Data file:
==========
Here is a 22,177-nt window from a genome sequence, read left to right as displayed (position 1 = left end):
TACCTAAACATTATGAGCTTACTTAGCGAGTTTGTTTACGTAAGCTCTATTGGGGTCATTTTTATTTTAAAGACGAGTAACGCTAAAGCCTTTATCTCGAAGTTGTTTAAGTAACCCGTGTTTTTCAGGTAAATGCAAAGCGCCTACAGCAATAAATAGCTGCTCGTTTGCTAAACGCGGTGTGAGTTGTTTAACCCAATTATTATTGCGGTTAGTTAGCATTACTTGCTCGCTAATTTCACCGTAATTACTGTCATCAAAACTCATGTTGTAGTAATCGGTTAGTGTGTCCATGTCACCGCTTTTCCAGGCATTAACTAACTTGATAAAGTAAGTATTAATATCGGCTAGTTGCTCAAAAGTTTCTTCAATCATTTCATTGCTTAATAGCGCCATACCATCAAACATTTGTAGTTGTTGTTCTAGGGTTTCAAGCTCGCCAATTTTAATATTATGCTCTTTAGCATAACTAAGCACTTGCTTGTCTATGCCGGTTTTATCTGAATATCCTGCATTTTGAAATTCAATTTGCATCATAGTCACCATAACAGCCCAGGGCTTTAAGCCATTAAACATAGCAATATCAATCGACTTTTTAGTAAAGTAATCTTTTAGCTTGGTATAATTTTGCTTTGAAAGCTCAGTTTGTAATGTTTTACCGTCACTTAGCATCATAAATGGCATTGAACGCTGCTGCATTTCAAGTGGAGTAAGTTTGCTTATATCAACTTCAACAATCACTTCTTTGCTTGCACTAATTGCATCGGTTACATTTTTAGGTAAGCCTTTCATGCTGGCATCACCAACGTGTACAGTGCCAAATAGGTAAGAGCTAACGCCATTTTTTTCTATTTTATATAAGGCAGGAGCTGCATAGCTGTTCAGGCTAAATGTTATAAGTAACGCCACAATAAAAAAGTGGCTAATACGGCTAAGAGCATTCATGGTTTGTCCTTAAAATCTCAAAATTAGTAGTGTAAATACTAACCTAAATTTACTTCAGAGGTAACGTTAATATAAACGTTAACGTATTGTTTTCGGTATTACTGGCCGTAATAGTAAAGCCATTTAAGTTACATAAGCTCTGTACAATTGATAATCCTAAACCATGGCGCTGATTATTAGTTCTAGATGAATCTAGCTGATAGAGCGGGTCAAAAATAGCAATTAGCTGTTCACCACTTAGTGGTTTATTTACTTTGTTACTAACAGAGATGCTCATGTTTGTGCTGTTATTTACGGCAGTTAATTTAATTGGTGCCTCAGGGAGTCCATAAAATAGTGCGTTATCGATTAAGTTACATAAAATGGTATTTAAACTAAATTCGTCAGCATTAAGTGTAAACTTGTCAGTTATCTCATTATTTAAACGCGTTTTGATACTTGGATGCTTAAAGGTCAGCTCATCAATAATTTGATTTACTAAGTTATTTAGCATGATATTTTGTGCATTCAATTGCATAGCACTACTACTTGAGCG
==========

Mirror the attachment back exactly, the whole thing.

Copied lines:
Here is a 22,177-nt window from a genome sequence, read left to right as displayed (position 1 = left end):
TACCTAAACATTATGAGCTTACTTAGCGAGTTTGTTTACGTAAGCTCTATTGGGGTCATTTTTATTTTAAAGACGAGTAACGCTAAAGCCTTTATCTCGAAGTTGTTTAAGTAACCCGTGTTTTTCAGGTAAATGCAAAGCGCCTACAGCAATAAATAGCTGCTCGTTTGCTAAACGCGGTGTGAGTTGTTTAACCCAATTATTATTGCGGTTAGTTAGCATTACTTGCTCGCTAATTTCACCGTAATTACTGTCATCAAAACTCATGTTGTAGTAATCGGTTAGTGTGTCCATGTCACCGCTTTTCCAGGCATTAACTAACTTGATAAAGTAAGTATTAATATCGGCTAGTTGCTCAAAAGTTTCTTCAATCATTTCATTGCTTAATAGCGCCATACCATCAAACATTTGTAGTTGTTGTTCTAGGGTTTCAAGCTCGCCAATTTTAATATTATGCTCTTTAGCATAACTAAGCACTTGCTTGTCTATGCCGGTTTTATCTGAATATCCTGCATTTTGAAATTCAATTTGCATCATAGTCACCATAACAGCCCAGGGCTTTAAGCCATTAAACATAGCAATATCAATCGACTTTTTAGTAAAGTAATCTTTTAGCTTGGTATAATTTTGCTTTGAAAGCTCAGTTTGTAATGTTTTACCGTCACTTAGCATCATAAATGGCATTGAACGCTGCTGCATTTCAAGTGGAGTAAGTTTGCTTATATCAACTTCAACAATCACTTCTTTGCTTGCACTAATTGCATCGGTTACATTTTTAGGTAAGCCTTTCATGCTGGCATCACCAACGTGTACAGTGCCAAATAGGTAAGAGCTAACGCCATTTTTTTCTATTTTATATAAGGCAGGAGCTGCATAGCTGTTCAGGCTAAATGTTATAAGTAACGCCACAATAAAAAAGTGGCTAATACGGCTAAGAGCATTCATGGTTTGTCCTTAAAATCTCAAAATTAGTAGTGTAAATACTAACCTAAATTTACTTCAGAGGTAACGTTAATATAAACGTTAACGTATTGTTTTCGGTATTACTGGCCGTAATAGTAAAGCCATTTAAGTTACATAAGCTCTGTACAATTGATAATCCTAAACCATGGCGCTGATTATTAGTTCTAGATGAATCTAGCTGATAGAGCGGGTCAAAAATAGCAATTAGCTGTTCACCACTTAGTGGTTTATTTACTTTGTTACTAACAGAGATGCTCATGTTTGTGCTGTTATTTACGGCAGTTAATTTAATTGGTGCCTCAGGGAGTCCATAAAATAGTGCGTTATCGATTAAGTTACATAAAATGGTATTTAAACTAAATTCGTCAGCATTAAGTGTAAACTTGTCAGTTATCTCATTATTTAAACGCGTTTTGATACTTGGATGCTTAAAGGTCAGCTCATCAATAATTTGATTTACTAAGTTATTTAGCATGATATTTTGTGCATTCAATTGCATAGCACTACTACTTGAGCG